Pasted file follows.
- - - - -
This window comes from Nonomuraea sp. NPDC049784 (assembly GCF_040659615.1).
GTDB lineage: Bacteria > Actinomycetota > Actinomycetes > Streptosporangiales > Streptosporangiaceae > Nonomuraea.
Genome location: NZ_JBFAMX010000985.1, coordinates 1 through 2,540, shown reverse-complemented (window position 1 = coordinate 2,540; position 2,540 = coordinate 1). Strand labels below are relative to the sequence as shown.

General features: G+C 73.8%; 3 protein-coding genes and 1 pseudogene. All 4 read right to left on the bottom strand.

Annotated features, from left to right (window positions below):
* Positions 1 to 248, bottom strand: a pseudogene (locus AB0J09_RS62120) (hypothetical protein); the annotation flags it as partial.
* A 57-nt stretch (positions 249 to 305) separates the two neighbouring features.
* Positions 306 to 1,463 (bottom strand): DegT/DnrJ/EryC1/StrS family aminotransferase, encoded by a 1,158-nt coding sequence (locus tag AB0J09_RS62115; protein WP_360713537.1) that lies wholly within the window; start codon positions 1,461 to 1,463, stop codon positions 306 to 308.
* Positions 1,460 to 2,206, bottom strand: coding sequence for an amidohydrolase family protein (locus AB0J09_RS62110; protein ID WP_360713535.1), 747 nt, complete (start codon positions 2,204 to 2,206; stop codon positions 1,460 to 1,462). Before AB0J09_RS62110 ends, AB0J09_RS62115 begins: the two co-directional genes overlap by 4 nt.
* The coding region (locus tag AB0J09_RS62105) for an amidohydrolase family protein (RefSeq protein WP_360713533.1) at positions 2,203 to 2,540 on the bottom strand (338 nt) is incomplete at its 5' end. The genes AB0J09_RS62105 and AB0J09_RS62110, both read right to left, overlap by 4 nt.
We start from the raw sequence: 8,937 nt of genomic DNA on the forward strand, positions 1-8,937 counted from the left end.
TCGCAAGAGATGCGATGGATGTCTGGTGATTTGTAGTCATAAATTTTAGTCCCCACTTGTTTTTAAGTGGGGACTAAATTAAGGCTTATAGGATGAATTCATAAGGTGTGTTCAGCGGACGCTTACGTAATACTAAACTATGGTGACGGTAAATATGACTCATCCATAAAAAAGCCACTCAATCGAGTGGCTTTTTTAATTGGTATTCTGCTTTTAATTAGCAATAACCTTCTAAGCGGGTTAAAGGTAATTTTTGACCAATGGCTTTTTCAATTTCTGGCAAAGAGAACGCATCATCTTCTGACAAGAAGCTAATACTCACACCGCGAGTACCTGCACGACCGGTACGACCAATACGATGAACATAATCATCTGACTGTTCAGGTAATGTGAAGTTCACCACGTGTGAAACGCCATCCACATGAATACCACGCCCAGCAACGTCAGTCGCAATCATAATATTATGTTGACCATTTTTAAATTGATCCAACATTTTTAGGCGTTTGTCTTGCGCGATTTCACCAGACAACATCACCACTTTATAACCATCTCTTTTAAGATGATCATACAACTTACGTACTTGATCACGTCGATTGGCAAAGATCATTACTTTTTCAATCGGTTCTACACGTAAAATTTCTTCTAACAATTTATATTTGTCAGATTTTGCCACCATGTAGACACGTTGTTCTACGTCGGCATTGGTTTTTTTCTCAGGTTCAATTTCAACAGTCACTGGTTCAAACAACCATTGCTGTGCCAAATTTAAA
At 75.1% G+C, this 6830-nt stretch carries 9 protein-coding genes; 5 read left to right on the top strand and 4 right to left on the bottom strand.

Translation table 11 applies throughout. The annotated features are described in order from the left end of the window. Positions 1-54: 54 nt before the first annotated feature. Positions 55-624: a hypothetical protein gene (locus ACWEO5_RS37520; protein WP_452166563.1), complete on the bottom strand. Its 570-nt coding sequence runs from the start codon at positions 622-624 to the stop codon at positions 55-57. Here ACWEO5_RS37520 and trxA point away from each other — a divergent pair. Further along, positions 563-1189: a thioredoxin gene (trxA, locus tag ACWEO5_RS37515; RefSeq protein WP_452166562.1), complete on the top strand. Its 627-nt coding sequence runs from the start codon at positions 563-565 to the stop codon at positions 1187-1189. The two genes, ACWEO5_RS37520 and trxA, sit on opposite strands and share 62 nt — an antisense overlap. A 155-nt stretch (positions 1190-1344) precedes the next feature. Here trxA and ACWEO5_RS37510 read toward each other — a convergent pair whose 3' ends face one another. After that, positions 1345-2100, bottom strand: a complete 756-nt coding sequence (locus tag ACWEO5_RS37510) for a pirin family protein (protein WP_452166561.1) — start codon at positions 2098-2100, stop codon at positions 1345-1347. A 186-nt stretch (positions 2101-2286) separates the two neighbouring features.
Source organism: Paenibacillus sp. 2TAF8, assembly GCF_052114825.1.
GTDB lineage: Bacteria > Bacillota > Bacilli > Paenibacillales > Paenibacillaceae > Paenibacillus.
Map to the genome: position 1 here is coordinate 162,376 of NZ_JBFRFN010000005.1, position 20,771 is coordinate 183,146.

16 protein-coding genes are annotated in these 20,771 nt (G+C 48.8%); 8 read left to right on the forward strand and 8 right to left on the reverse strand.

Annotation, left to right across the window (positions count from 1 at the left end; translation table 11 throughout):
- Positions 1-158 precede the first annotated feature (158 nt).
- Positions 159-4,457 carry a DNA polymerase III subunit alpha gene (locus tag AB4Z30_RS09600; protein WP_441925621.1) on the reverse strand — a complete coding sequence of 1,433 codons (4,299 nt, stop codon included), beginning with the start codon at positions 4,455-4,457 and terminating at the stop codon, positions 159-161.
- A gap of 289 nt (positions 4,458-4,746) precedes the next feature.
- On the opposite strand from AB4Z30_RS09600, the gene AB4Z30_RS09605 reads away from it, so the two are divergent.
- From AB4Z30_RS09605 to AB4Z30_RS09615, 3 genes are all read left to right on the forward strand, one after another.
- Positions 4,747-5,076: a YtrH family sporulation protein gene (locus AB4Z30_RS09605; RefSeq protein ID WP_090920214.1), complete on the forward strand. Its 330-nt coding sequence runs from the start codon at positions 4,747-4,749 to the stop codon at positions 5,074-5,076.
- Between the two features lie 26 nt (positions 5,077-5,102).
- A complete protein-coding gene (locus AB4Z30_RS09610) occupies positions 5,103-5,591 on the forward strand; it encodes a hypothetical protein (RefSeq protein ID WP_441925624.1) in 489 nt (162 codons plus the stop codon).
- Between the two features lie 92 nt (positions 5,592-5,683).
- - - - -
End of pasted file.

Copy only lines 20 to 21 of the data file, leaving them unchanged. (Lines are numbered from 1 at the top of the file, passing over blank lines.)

- Positions 1-158 precede the first annotated feature (158 nt).
- Positions 159-4,457 carry a DNA polymerase III subunit alpha gene (locus tag AB4Z30_RS09600; protein WP_441925621.1) on the reverse strand — a complete coding sequence of 1,433 codons (4,299 nt, stop codon included), beginning with the start codon at positions 4,455-4,457 and terminating at the stop codon, positions 159-161.